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In Christ we have seen the light  by Rev Ikani Vaitohi
October 29, 2017

In Christ we have seen the light by Rev Ikani Vaitohi

Passage: 2 Corinthians 5:7

Some years back, I attended the Christian College presentation night at Costa Hall, and I remember being quite intrigued by the children in grade 2 presenting the Christmas story by way of a shadow-play. I suppose some of you know what I am talking about. The shadow-play takes place in the darkness. There’s this big screen with a bright light, the small figures of children acting their part, and moving around in the background telling their story by casting shadows on the screen. The audience is oblivious to the full details, are they male or female, what colour of clothes they wear, what expressions on their faces as they move through the story.  The audience is left with a lot of guesswork to fill in the blanks and to make sense of the whole drift of the story.

Now, the story we have read from John’s gospel works a bit like a shadow-play.  Our story does not contain all the fine details that one needs to know to understand, but the reader or the hearer is invited into the story to be a part of it. The hearer or reader is being encouraged to be an active participant in what will unfold in this drama.

Very little we know about the blind man but just enough information to highlight the significance of his role in the story. It is the same with the disciples, the Pharisees, neighbours, the parents because for John the character’s role - act as means by which FAITH - means here as doing God’s work, is fully revealed.

The story begins with Jesus and his disciples walking along, coming upon this blind man, most likely sitting alongside the road, his cup or hands held out, begging for food or money or whatever others may give him. The disciples then ask, "Rabbi, who sinned, this man or his parents, that he was born blind?" The sentiments expressed here by the question is reflective of the common understanding of the time that illness is a result of one's sinfulness. But Jesus was quick to dismiss the concept altogether, in verses three saying that it was neither the fault of the parent or the young man that he became blind, but really so that God's work may be revealed.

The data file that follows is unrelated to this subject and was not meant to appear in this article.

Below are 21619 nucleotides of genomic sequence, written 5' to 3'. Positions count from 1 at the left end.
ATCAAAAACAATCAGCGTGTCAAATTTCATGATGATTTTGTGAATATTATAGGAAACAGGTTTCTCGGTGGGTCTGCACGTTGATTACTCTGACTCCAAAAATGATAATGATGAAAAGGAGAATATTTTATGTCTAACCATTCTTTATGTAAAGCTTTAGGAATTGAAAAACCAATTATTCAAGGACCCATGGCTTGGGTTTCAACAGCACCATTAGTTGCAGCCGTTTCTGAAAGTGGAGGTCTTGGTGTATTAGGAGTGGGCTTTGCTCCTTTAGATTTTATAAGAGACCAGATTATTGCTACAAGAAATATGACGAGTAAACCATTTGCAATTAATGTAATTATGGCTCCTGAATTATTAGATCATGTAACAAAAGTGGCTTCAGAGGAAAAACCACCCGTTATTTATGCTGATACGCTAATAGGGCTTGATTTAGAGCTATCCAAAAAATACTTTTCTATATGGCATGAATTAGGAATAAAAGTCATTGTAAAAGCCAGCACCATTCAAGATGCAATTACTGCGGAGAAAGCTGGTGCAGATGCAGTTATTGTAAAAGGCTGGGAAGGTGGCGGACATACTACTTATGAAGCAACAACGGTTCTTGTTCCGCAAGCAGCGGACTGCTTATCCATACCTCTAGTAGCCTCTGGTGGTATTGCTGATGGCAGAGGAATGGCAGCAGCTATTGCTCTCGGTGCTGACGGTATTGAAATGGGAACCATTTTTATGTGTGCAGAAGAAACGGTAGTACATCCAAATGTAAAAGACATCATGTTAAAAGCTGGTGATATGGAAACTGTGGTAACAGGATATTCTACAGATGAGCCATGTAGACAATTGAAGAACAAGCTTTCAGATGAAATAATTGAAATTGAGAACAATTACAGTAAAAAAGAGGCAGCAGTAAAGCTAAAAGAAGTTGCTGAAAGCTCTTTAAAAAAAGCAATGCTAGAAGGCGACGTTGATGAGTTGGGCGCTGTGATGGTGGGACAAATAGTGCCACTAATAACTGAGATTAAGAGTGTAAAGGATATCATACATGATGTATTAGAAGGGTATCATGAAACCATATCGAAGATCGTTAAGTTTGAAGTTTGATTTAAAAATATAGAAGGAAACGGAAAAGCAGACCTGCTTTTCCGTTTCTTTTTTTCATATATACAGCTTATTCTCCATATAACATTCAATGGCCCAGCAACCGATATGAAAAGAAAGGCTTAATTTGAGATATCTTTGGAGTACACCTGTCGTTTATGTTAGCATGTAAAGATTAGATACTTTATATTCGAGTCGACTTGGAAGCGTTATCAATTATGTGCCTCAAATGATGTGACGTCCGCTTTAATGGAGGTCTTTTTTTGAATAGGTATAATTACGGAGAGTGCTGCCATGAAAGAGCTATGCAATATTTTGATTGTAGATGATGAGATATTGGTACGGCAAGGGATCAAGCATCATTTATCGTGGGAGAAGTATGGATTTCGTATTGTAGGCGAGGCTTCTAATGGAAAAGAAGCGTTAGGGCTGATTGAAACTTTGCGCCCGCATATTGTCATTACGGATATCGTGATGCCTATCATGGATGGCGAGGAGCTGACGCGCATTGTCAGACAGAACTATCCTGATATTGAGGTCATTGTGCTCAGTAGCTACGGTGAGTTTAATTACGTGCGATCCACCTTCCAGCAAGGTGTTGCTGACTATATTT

Jesus is signalling here to the disciples and his listeners, that what they are about to witness will reveal the true nature of God’s work and its purpose for the world. Most fascinatingly, God’s work is to be revealed in and through a beggar, a blind man, a nobody in society. Sound familiar, doesn’t it?

So it goes without saying that the role this blind man plays in this story, therefore, is quite central to the revelation of what Jesus is referring to regarding God’s work and nature of faith.

There are others of course who would say that this is just a story about a man who was healed by Jesus and as a result he became a believer and that's it. Just another story!  Full stop!

But if we are to look closer, two instances of encounters in this very long story where Jesus speaks directly to the blind man and out of these two meetings revealed something quite profound about the nature of faith demonstrated by the blind man. The first encounter at the very beginning of the story, Jesus spat on the ground, mix with dirt and put over the blind man’s eyes and told him to go and wash it off in the pool of Siloam. Then the second time, is towards the end of the chapter after the blind man have been interrogated by the neighbours and the Pharisees, even disregarded by his parents, and then banished by the authorities for merely telling the truth about his encounter with Jesus.

Why this is important - because the sequence of the healing in both encounters gives us a clue to the kind of faith that drives the blind man to respond the way he did. You see, at both contacts, the blind man was oblivious to who Jesus was and what he was capable of. When he was asked by Jesus to go and washed off in the pool in Siloam, this blind man obliged even if it includes taking him out of his comfort zone.